Sarzay

Last week we had an outing to the Chateau de Sarzay, a beautiful castle not too far away in neighbouring Indre. We’d last visited it in 2011 so felt it was time to have another look, and show it off to our visitor, Jackie. You can tell it’s worth seeing as it’s said to be one of the most photographed chateaux in France. Its five remaining towers are very picturesque.

These five towers are all that remain of the original thirty-eight. That must have been an incredible sight. The castle was begun in 1348 by Guillaume de Barbançois as part of the chain of castles that the French built to keep the English at bay during the Hundred Years’ War. Guillaume fought the English at La Chatre and followed up with a spot of recreational looting before retiring back home. He built six towers, the moat and pond, and a large surrounding wall. His towers were fairly short. The chapel tower is the only one of these left. We had a peep inside and it’s beautiful.

That tower was dwarfed by the later thirty-two that his descendant, Jean de Barbançois, added nearly a hundred years later in 1440. His timing wasn’t great as he finished work just as gunpowder began to be used in warfare. The days of the indomitable fortress were over.

The de Barbançois coat of arms was three leopard heads, although it’s thought these represent just a few of the heads of Englishmen cut off by various family members!

Over the years the de Barbançois fortunes declined, and in 1719 their castle and also the entire village of Sarzay were handed over to Charles de la Porte de Montval. This family had the castle until 1836.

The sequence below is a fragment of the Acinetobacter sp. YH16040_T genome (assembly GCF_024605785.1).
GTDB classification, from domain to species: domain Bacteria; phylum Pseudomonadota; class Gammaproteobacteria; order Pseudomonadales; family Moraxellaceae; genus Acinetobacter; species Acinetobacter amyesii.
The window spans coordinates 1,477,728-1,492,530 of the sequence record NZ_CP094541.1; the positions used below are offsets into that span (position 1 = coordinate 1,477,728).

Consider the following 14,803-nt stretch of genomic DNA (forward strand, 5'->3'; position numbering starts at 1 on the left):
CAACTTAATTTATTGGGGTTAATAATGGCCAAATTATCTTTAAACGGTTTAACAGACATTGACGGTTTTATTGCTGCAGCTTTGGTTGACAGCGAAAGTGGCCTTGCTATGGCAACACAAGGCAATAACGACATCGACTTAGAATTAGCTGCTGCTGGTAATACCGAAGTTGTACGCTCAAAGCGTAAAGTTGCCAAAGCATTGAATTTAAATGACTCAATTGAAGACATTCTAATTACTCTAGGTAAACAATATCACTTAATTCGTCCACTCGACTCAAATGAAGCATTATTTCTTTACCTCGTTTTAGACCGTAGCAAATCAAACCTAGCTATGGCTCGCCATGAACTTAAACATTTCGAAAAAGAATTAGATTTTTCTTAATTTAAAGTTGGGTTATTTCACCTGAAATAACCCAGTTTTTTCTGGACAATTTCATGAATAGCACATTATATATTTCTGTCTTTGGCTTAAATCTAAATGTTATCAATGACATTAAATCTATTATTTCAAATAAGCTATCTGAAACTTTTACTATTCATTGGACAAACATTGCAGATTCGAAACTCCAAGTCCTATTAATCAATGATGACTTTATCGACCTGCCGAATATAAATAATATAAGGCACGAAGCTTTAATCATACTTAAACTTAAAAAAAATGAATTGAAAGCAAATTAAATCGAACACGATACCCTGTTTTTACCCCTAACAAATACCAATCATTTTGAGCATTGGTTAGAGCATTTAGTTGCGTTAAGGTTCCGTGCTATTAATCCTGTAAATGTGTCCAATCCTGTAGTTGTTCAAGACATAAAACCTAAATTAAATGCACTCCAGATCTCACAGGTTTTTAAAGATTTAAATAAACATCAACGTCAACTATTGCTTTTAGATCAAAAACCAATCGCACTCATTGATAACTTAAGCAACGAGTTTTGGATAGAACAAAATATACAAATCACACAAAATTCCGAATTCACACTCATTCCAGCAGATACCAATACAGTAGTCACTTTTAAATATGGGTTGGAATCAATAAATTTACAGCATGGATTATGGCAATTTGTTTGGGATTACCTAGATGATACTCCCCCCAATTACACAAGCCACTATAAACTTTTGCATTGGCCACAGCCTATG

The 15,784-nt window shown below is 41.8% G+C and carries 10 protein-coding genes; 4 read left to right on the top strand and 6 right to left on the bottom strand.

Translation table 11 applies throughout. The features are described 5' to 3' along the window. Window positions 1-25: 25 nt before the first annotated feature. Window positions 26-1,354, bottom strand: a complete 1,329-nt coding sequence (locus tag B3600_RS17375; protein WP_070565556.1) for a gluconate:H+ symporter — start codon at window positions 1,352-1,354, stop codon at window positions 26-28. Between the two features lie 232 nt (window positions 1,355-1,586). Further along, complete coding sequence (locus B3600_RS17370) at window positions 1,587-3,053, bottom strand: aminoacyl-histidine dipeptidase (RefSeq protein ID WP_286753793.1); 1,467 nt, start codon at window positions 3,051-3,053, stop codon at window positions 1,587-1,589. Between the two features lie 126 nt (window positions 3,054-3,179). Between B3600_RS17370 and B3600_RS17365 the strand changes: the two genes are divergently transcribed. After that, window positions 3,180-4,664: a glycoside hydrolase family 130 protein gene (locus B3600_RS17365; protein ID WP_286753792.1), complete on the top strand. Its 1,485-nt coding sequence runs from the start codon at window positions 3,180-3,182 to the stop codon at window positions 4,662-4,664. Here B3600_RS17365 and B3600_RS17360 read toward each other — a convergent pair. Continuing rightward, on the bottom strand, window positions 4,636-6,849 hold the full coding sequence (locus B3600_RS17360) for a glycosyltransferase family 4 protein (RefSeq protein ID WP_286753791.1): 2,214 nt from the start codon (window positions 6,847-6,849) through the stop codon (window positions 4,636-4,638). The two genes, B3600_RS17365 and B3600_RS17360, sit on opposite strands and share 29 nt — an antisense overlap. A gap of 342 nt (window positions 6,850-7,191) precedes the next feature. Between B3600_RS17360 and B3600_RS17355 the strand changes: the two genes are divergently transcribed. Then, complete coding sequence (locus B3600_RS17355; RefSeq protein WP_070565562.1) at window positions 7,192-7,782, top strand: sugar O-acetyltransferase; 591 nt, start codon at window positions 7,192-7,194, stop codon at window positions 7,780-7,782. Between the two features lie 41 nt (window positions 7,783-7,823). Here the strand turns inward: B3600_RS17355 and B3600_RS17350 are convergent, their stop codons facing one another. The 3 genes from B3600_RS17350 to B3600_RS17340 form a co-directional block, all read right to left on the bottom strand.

Various other people owned Sarzay for short periods and then in 1912 it was designated as a national monument and left to crumble into ruins. It had been getting shabby before then. George Sand referred to it in one of her novels as ‘the pitiful wreck of ancient grandeur’. But, to be fair, it had lived through the Hundred Years War, the Wars of Religion (1562-98), the Fronde Civil War of 1648, and the French Revolution of 1789, and survived. At least, some of it.

But before it completely fell apart, along came Parisian Richard Hurbain in 1983. He brought the castle for 800,000 francs and promised to restore it. Bureaucrats heaped obstacles in his path and even took him to court over not filing the correct paperwork before doing some repairs, but although he was fined, the fine was suspended meaning he never had to pay it. However, he gained a criminal record as a result of his incredible work to save a fantastic chunk of France’s heritage which the official bodies, that should have been looking after it, were letting fall into ruin.

We had a fascinating visit. Every room in the tower that’s open to the public is stuffed full of treasures the family found there – knives, axes, pots, barrels, furniture, weapons and a seemingly endless supply of stuffed animals. We don’t think this snake was killed locally though!

We spent a wonderful hour, climbing the tower and looking around the restored rooms. There’s lots still to be done, but as we know from renovating two old houses, some things can’t be hurried. However, we saw plenty of progress since our last visit. Bon courage to the Hurbain family in their continued work in keeping this amazing building alive.